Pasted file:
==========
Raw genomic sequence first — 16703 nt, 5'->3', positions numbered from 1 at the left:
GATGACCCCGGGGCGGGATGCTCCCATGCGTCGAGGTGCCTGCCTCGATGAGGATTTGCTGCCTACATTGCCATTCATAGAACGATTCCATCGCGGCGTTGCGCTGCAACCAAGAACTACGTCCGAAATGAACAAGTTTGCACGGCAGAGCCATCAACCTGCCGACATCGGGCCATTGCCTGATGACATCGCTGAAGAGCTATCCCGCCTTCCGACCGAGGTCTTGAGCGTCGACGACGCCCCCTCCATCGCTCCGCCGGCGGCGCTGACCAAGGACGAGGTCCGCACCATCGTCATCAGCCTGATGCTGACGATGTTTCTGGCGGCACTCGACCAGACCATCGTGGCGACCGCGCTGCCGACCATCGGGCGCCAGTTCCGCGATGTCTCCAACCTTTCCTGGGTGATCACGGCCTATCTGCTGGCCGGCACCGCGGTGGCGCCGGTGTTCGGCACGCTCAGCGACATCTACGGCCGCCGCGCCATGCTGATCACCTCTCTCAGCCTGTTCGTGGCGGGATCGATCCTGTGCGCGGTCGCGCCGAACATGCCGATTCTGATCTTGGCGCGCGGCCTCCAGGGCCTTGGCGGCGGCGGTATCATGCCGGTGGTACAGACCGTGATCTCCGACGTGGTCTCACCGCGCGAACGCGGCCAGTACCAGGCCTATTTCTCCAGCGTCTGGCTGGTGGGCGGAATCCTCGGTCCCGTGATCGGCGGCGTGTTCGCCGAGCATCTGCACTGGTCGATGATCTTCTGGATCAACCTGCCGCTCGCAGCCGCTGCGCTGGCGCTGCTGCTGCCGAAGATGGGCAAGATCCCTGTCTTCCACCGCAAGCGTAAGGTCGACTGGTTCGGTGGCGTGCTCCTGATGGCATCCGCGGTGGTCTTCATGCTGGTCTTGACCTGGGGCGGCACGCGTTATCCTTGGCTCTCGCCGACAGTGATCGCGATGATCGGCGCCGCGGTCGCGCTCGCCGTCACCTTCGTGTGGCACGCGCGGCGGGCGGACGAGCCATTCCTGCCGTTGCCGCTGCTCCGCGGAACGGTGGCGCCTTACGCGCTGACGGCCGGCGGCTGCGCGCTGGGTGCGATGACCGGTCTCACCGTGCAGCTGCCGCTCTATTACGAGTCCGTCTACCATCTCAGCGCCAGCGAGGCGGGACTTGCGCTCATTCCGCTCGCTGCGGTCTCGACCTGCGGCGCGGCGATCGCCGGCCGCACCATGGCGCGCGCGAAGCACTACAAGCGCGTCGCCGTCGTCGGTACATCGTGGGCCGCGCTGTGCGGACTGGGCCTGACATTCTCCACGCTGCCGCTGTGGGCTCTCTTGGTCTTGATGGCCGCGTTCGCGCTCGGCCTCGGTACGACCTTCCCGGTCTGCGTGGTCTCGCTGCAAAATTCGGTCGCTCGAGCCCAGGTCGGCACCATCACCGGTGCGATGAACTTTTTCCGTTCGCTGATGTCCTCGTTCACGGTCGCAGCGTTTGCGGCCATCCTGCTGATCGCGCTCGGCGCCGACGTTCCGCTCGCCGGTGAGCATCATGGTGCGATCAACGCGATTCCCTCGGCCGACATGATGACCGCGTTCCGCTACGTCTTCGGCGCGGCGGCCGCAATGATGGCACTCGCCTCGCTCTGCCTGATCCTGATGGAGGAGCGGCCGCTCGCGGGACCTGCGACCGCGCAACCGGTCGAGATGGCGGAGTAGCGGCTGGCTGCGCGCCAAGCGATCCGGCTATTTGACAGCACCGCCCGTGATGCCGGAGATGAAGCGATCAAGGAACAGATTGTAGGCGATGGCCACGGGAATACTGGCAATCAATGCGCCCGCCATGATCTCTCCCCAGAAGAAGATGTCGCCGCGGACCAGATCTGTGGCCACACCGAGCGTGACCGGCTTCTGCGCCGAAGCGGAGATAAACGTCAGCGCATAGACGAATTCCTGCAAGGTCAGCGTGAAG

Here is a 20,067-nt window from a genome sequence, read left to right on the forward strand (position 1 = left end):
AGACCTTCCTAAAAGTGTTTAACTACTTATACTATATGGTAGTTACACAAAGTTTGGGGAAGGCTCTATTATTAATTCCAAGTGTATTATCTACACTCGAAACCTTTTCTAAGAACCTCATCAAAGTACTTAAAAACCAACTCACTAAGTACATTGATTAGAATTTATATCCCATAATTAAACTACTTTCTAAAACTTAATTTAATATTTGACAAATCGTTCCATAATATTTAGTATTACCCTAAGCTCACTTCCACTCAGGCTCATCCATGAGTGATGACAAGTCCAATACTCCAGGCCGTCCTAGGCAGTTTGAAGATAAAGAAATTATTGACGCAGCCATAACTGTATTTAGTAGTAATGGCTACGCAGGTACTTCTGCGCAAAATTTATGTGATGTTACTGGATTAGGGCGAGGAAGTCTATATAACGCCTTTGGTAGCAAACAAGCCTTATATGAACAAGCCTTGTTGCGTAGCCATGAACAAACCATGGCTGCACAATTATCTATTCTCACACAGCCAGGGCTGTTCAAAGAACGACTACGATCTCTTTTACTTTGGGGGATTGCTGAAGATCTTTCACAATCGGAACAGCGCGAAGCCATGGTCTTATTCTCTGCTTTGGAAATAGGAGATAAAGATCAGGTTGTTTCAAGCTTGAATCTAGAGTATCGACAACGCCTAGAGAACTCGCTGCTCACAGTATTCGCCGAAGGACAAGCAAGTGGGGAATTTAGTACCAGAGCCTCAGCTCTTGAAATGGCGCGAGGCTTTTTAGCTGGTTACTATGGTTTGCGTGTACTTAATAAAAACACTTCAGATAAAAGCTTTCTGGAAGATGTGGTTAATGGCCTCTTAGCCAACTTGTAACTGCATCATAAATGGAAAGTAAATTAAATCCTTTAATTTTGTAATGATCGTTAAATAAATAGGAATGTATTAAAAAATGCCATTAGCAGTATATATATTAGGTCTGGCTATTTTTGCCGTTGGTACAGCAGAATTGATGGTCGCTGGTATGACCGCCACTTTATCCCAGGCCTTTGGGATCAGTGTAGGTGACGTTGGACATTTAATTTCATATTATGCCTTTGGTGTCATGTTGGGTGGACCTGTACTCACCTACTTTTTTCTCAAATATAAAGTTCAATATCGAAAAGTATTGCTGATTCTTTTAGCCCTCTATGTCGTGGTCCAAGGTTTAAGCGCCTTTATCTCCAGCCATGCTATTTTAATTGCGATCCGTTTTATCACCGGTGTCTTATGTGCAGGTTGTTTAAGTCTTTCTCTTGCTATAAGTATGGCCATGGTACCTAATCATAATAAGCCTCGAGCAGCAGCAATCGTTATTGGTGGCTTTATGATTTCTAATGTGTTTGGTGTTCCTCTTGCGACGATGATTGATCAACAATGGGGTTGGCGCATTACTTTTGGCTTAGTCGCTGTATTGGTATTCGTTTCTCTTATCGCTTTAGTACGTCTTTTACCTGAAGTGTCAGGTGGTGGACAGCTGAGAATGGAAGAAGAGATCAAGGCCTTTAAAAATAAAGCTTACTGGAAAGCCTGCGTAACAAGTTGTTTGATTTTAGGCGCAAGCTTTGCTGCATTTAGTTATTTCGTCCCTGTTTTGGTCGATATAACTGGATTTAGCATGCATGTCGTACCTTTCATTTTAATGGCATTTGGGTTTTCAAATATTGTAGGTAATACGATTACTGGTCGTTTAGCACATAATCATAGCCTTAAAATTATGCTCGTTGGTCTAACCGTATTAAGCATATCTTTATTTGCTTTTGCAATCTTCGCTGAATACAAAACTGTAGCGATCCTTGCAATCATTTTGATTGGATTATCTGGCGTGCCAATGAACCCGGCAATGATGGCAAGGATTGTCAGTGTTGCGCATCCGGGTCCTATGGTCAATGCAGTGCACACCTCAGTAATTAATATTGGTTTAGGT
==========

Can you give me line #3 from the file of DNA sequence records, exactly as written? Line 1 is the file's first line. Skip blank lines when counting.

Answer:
Here is a 20,067-nt window from a genome sequence, read left to right on the forward strand (position 1 = left end):